What do you think? Leave a respectful comment.

Brenda Fitzgerald speaking at Tedx Atlanta, 2014. Photo by Tedx Atlanta/via Flickr

Brenda Fitzgerald named new CDC director

Georgia’s public health commissioner, an OB-GYN and two-time Republican candidate for Congress, has been named the next director of the Centers for Disease Control and Prevention.

Dr. Brenda Fitzgerald will replace Dr. Tom Frieden, who served as CDC director for eight years before stepping down in January.

Fitzgerald joined the Atlanta-based agency effective Friday, its acting director, Dr. Anne Schuchat, told CDC staff in an email. Schuchat, a CDC veteran and principal deputy director under Frieden, assured staff she will work closely with Fitzgerald to affect a smooth transition.

Fitzgerald, who is 70, was also named administrator of the Agency for Toxic Substances and Disease Registry, which is also based in Atlanta. That agency oversees work on the public health effects of hazardous substances in the environment.

READ MORE: ‘Catastrophic threat’: CDC chief fears a deadly superbug’s spread

Fitzgerald has practiced medicine for about three decades in Carrollton, a city west of Atlanta. But she does not appear to have a record of having conducted scientific research, a major function of the agency she has been nominated to lead.

In announcing the appointment, Tom Price, the secretary of health and human services, said Fitzgerald “has a deep appreciation and understanding of medicine, public health, policy and leadership — all qualities that will prove vital as she leads the CDC.”

Her predecessor, Frieden, said Fitzgerald’s time at the helm of the Georgia public health commission will be important experience on which she can draw. He noted that while she was there, the commission did strong work in the area of family planning.

“It’s good that she has experience running a public health agency,” said Frieden, who was New York City’s health commissioner before taking the helm of the CDC.

“If she’s willing to listen to the staff and learn from the staff and then to understand that a large part of her role is to support them, yes, she can be very successful,” he said, noting it will be critical for Fitzgerald to protect the embattled agency’s budget.

In particular, staff of the CDC will be watching to see if Fitzgerald safeguards the CDC’s international work. The CDC is the preeminent global disease detection and control agency, and has outposts in a number of countries overseas. There is deep concern at the agency that the new administration’s views on placing American interests first may lead to a retrenchment of the CDC’s work abroad.

Over the years the CDC has often been the first place other countries turn for help controlling new diseases; its scientists, for instance, were the ones who were able to confirm a 1976 outbreak in Zaire — now Democratic Republic of Congo — was caused by a never-before seen virus the world now calls Ebola.

As other countries have built up their own disease surveillance capacity, they often use the name CDC — a testament to the reputation of the agency and the role it plays. Frieden told STAT that when he traveled abroad as CDC director, the question he most commonly heard was: How can we create our own CDC?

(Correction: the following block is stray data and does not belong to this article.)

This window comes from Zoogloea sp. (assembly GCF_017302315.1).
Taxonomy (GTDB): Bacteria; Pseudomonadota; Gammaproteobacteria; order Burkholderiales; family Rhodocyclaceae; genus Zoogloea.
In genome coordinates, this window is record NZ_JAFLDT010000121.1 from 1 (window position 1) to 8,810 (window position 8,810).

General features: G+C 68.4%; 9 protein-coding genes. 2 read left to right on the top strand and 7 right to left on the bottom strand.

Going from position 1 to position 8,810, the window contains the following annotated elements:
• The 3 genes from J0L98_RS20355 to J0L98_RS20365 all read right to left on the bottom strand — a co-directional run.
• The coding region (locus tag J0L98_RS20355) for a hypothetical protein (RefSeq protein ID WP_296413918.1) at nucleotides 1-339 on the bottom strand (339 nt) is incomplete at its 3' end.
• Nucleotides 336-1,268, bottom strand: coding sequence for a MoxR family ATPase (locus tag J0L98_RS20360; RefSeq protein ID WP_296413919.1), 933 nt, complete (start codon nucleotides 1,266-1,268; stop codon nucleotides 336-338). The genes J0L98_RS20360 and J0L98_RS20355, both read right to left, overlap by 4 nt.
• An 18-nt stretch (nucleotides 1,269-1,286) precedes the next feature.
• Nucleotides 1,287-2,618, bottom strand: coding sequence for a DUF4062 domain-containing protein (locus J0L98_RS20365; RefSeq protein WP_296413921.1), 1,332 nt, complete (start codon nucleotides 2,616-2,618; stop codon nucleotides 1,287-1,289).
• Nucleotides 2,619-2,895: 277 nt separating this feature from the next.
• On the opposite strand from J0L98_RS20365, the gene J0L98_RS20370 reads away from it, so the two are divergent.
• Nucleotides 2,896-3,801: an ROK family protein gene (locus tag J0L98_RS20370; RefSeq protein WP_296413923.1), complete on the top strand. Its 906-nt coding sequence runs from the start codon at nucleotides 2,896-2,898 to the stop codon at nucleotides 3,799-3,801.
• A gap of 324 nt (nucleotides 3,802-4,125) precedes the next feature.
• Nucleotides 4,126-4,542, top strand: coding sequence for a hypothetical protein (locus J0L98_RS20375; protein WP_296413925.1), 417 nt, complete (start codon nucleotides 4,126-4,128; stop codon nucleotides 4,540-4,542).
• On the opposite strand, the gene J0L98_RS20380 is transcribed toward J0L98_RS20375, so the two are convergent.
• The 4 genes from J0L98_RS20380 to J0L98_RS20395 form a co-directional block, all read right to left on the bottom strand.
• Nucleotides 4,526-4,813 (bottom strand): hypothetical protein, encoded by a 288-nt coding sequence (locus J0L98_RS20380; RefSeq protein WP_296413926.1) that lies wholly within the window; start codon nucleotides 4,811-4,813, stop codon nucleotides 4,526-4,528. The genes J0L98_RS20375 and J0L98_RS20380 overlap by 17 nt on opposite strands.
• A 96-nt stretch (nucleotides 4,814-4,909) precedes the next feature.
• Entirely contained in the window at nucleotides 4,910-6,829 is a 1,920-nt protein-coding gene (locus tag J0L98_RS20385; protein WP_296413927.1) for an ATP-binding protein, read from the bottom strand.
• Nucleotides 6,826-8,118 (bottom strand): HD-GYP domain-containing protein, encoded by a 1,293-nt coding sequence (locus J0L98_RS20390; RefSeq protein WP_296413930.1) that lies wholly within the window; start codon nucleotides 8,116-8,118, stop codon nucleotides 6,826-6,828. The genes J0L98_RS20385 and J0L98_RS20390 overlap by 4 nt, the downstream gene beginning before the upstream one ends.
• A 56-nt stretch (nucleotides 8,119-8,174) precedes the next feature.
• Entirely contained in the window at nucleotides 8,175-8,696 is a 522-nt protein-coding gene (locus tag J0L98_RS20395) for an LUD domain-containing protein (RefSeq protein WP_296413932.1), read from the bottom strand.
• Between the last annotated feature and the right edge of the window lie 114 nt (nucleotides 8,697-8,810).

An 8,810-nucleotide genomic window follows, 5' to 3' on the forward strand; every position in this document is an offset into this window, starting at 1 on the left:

The selection of Fitzgerald — an ally of former GOP House Speaker Newt Gingrich — may generate some controversy.

In 2014, during the West African Ebola crisis, Georgia Gov. Nathan Deal stated publicly that water destroys Ebola viruses — it does not — and attributed the notion to Fitzgerald.

And she has been involved in partisan politics, having run twice for the Republican nomination for Georgia’s 7th Congressional District in the early 1990s.

Fitzgerald did not win the nomination either time.

An Atlanta Journal-Constitution article analyzing Fitzgerald’s defeat in 1994 noted she faced attacks from anti-abortion activists; in the lead-up to the vote, some distributed flyers in church parking lots proclaiming that she had performed abortions.

Fitzgerald publicly denied the claim in a debate with Republican Bob Barr, who went on to win the nomination and the district.

“I’ve spent my entire life trying to help infertile couples,” Fitzgerald said. “In the entire time I’ve been a licensed physician, I’ve never performed an abortion.”

However, Fitzgerald’s position on abortion appeared to be more nuanced than anti-abortion forces in Georgia could abide. She was on the record in the early 1990s as saying while she opposed federal funding of abortion and favored some restrictions, the final decision should be left to a woman and her doctor.

Fitzgerald has also publicly endorsed vaccinations, which will hearten the public health community. Trump’s position on vaccines — he has stated that children receive too many vaccines too quickly in early childhood — has been a source of major concern in public health circles.

“Vaccination is our best protection against measles and a host of other infectious diseases,” Fitzgerald, by then Georgia’s public health commissioner, wrote in 2015 in a column in the Atlanta Journal-Constitution.

Fitzgerald was named state commissioner of public health in 2011.

She is a former major in the U.S. Air Force, and a one-time president of the Georgia OB-GYN Society. During Gingrich’s tenure as House speaker, she served as one of his health care policy advisers.

Fitzgerald received a Bachelor of Science degree from Georgia State University in 1972 and was awarded a medical degree from Emory University in 1977.

This article is reproduced with permission from STAT. It was first published on July 6, 2017. Find the original story here.

Latest News